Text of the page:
Aquatic invasive species (AIS) are non-native plants and animals that threaten native plants, wildlife, and their habitat.
Invasive species pose a serious threat to the health of our fresh water lakes in New York State. These species can travel from lake to lake by hitching themselves to watercraft, often quickly infesting and overtaking the native habitat and disrupting native species.
As of 2018, Twin Island Lake is suffering from three (3) invasives including water chestnut, Eurasian watermilfoil and curly-leaf pondweed.
Many invasives have a direct impact on boating and fishing areas, raising the concern of reducing water quality and reducing the value of property in the area. Additionally, tourism can drop when invasive spoecies establish themselves.
Monitoring at launch sites and educating water craft owners about preventing aquatic hitchhikers became a priority for lakes across the state.
Boaters and Fisherman Can Prevent Aquatic Invasive Species
INSPECT, CLEAN, DRAIN, and DRY to prevent the spread of aquatic invasive species
Aquatic invasives can be found in bilge and ballast water, bait buckets and livewells, and can adhere to boats, trailers, motors, anchors and ropes, paddles, hipwaders, apparel, and fishing tackle.
Help stop their spread by cleaning all recreational equipment that comes in contact with the water.
INSPECT and REMOVE all visible mud, plants, fish/ animals from your boat, trailer, clothing, dogs or other equipment and dispose of in a suitable trash container on dry land. Use the Watercraft Check Points guide below to help you inspect your boat.
CLEAN your boat and equipment with hot water greater than 140 degrees F. If hot water is not available, spray your boat, trailer, and equipment with high-pressure water.
DRAIN water from boat, hatches, bilge, live wells, transom wells and any other locations with water on land before leaving the launch site.
DRY your boat, trailer, and all equipment completely. Drying times vary depending on the weather and the type of material. At least five days is recommended.
Eco-Friendly Boat Cleaning Products
Many cleaners used on boats contain toxic chemicals that can enter the Lake George during boat cleaning and harm the Lake’s storied two-story fishery and other aquatic life. Eco-friendly boat cleaning practices include the following:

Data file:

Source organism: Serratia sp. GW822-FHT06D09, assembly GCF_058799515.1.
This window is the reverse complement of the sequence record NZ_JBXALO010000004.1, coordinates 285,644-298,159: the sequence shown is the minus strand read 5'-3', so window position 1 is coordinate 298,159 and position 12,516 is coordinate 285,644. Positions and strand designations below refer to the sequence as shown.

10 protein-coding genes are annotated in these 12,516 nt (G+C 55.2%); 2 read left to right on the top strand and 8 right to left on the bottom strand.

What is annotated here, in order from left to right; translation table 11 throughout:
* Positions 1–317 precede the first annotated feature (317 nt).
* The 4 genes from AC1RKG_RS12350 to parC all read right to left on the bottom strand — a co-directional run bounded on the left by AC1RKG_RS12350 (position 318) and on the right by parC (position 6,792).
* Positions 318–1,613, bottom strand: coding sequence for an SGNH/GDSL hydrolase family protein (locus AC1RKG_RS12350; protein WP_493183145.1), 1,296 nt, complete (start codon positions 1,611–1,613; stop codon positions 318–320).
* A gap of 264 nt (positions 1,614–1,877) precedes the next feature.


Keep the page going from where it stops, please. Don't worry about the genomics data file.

Do not use detergents containing ammonia, sodium hypochlorite, chlorinated solvents, petroleum distillates or lye.
Wash your boat frequently with a sponge and plain water to avoid the buildup that calls for harsh cleaners.
Use phosphate-free, biodegradable and non-toxic cleaners. Though much less harmful, these cleaners can still cause damage to local aquatic life and should be used only on land when possible.
Wax your boat – a good coat of wax prevents surface dirt from becoming ingrained.
Regular use of your boat is one of the best ways to keep the bottom clean.
Do not scrape the hull of your boat on our own. Take your boat to a marina with an approved boat cleaning facility.
Remember: It is unlawful for any person to discharge or allow the discharge into Lake George or its tributaries any foul, noxious or deleterious solid or liquid waste including boat cleaners and detergents.
Eco-Friendly Boat Cleaning Products
The best way to keep toxic chemicals out of the water is to not use them at all.
Toxic Product Safer Alternative
All-Purpose Cleaner Mix one cup white vinegar with two gallons water.
Aluminum Cleaner 2 Tablespoons cream of tartar in 1 quart hot water
Ammonia-Based Cleaners Vinegar, salt, and water
Bleach Borax or hydrogen peroxide
Bronze Cleaner Lemon juice and baking soda or equal parts of flour and salt with enough vinegar to make a paste.
Chrome Cleaner/ Polish Apple cider vinegar to clean; baby oil to polish.
Fiberglass Stain Remover Baking soda paste.
Floor Cleaner One cup vinegar in 2 gallons water.
General Cleaner Baking soda and vinegar. Or lemon juice combined with borax paste.
Head Cleaner Put in baking soda and use a brush.
Mildew Remover Paste using equal parts of lemon juice and salt or white vinegar and salt.
Rug/ Upholstery Cleaner Sprinkle on dry cornstarch and then vacuum.
Scouring Powders Baking soda or salt. Or rub area with one-half of a lemon dipped in borax, then rinse.
Stainless Steel Cleaner Baking soda or mineral oil for polishing, vinegar to remove spots.
Varnish Cleaner Wipe with 1/2 cup vinegar and 1/2 cup water solution
Window Cleaner Mix 2 tablespoons vinegar in one quart of water or rub glass with newspaper.